Engagement

Engagement was assessed with the Dutch School Questionnaire (SchoolVragenLijst; Smits and Vorst 1990), which has demonstrated adequate validity and reliability (Evers et al. 2013). In addition, Flemish norms available for this scale, which is useful for providing feedback to participating schools. For this study, we used the motivation scale that comprises three dimensions of engagement, i.e., on-task behavior, homework attitude, and attention in the classroom. Second-order confirmatory factor analysis in each wave showed that the model in which all items loaded on the three subscales/first-order factors (on-task behavior, homework attitude, and attention in the classroom), and the subscales loaded on the second-order factor “Engagement”, fit the data adequately (CFI = .89 to .92; SRMR = .06 to .05; RMSEA = .05 to .05), which justified the use of the Engagement scale in our analyses (see also De Laet et al. 2015). This scale consists of 19 items (e.g., “I want to learn many things at school”) and Cronbach’s alpha ranged from .77 to. 81.

Data-analysis

The bi-directional longitudinal links among teacher support, peer acceptance, and engagement were tested in autoregressive cross-lagged models with three waves (Jöreskog 1970). Autoregressive, within-time, and cross-lagged paths were modelled to provide a detailed picture of the links among the three variables, while taking previous and concurrent levels of all variables into account. The autoregressive paths represent the regression of the variables on their previous value and model the cross-year continuity within the variables. The within-time paths display concurrent associations between the variables at each wave. Moreover, the cross-lagged paths show the bi-directional paths between teacher support and engagement, between engagement and peer acceptance, and between teacher support and peer acceptance, respectively. The potential mediating effect of engagement was also tested in this model. To examine gender differences, we estimated a constrained model in which the paths were set to be equal across gender and an unconstrained model in which the paths were allowed to vary across gender. Then we conducted an omnibus multigroup analysis to compare these two models.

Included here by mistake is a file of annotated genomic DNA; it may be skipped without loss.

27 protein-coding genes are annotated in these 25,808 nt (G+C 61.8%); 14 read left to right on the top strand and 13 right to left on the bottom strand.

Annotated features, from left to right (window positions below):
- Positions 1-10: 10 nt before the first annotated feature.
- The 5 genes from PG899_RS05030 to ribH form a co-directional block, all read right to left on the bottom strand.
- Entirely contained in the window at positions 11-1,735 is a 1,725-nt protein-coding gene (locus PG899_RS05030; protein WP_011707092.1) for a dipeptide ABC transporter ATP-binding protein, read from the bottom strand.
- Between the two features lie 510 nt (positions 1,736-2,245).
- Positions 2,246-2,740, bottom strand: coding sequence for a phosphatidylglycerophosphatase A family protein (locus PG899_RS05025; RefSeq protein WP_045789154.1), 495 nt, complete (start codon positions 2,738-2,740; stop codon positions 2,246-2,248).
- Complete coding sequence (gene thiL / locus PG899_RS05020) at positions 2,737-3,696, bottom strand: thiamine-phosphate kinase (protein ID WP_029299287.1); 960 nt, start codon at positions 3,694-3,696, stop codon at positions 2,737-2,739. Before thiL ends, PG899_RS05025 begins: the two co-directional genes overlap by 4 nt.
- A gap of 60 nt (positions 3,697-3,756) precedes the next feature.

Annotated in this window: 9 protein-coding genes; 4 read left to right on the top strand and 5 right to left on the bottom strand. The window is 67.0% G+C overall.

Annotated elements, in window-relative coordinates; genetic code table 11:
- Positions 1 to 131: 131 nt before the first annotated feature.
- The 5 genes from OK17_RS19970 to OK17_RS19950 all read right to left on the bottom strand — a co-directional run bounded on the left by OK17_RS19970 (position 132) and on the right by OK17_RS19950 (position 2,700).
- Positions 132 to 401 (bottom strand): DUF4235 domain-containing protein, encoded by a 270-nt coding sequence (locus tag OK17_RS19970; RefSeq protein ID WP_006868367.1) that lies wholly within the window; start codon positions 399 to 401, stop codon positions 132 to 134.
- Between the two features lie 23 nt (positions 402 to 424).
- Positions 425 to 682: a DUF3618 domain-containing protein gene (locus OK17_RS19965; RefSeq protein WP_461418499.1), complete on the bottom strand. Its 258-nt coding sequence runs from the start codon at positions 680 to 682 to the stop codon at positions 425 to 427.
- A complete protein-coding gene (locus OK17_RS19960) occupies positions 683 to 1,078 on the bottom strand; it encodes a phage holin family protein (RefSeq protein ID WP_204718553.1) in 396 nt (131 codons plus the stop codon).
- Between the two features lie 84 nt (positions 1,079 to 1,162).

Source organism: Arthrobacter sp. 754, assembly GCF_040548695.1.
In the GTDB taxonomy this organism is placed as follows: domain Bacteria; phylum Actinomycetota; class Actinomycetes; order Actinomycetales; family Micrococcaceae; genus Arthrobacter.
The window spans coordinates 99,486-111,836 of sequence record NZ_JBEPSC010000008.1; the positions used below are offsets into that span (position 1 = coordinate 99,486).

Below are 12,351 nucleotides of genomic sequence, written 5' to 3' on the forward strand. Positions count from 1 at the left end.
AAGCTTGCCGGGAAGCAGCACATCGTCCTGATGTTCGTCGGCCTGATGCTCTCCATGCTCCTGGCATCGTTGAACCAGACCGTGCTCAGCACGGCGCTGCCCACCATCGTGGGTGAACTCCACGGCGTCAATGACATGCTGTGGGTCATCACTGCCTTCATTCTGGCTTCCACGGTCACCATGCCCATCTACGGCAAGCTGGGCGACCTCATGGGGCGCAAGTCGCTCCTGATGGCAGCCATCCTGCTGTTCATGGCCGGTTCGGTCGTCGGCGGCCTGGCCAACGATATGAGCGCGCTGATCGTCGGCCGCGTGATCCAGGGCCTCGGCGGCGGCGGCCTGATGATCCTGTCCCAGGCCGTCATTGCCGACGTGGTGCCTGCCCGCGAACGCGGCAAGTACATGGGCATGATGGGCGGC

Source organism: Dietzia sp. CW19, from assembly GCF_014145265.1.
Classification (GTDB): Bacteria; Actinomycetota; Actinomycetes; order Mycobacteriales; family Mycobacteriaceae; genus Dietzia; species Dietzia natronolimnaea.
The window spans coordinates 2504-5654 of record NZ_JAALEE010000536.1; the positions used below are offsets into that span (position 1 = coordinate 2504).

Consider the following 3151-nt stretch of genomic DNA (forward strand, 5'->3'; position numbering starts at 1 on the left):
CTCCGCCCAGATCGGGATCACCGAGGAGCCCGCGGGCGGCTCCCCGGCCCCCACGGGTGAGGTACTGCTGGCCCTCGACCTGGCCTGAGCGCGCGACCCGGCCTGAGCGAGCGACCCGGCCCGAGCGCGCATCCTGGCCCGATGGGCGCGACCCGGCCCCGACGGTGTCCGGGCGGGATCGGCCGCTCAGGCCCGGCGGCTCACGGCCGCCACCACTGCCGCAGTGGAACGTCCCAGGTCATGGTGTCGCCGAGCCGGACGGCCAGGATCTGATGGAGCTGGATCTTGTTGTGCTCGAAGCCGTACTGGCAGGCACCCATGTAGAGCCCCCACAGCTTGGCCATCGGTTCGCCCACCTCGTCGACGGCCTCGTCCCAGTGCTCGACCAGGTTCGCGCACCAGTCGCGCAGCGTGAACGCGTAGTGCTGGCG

We controlled for the clustering of students in classrooms, using the ‘complex analysis’ feature in Mplus, which adjusts the standard errors of the estimated path coefficients (Williams 2000). Further, missing data were handled using the full information maximum likelihood (FIML) algorithm recommended by Jelicic et al. (2009). The fit of each model was evaluated with the robust Satorra–Bentler scaled chi-square statistic (S–Bχ²; Satorra and Bentler 2001), the standardized root mean square residual (SRMR), the root mean square error of approximation (RMSEA; Steiger 1990), and the average comparative fit index (CFI; Hu and Bentler 1999). Generally, S–Bχ² values as small as possible are considered indicative of good fit (Kline2005). CFI values ≥ .90 are considered indicative of acceptable fit and CFI values ≥ .95 of good fit. SRMR values ≤.08 are indicative of good model fit. RMSEA values ≤.06 are considered indicative of good fit, ≤.08 of fair fit, and between .08 and .10 of mediocre fit (Hu and Bentler 1999). To compare nested models, we used change in model fit with the ∆S–Bχ² test (Satorra and Bentler 2001). When p < .05, the model fit of the constrained model is considered significantly worse. When p > .05, there is no significant difference in model fit between the two nested models, and therefore the constrained, i.e., the more parsimonious model, is preferable. Fit comparisons for the multigroup analysis were also made by means of the ∆S–Bχ² test (Satorra and Bentler 2001). The descriptive statistics were calculated in SPSS 23 and Mplus version 7.4 was used for the main analyses (Muthén and Muthén 2015).

Results

Descriptive Statistics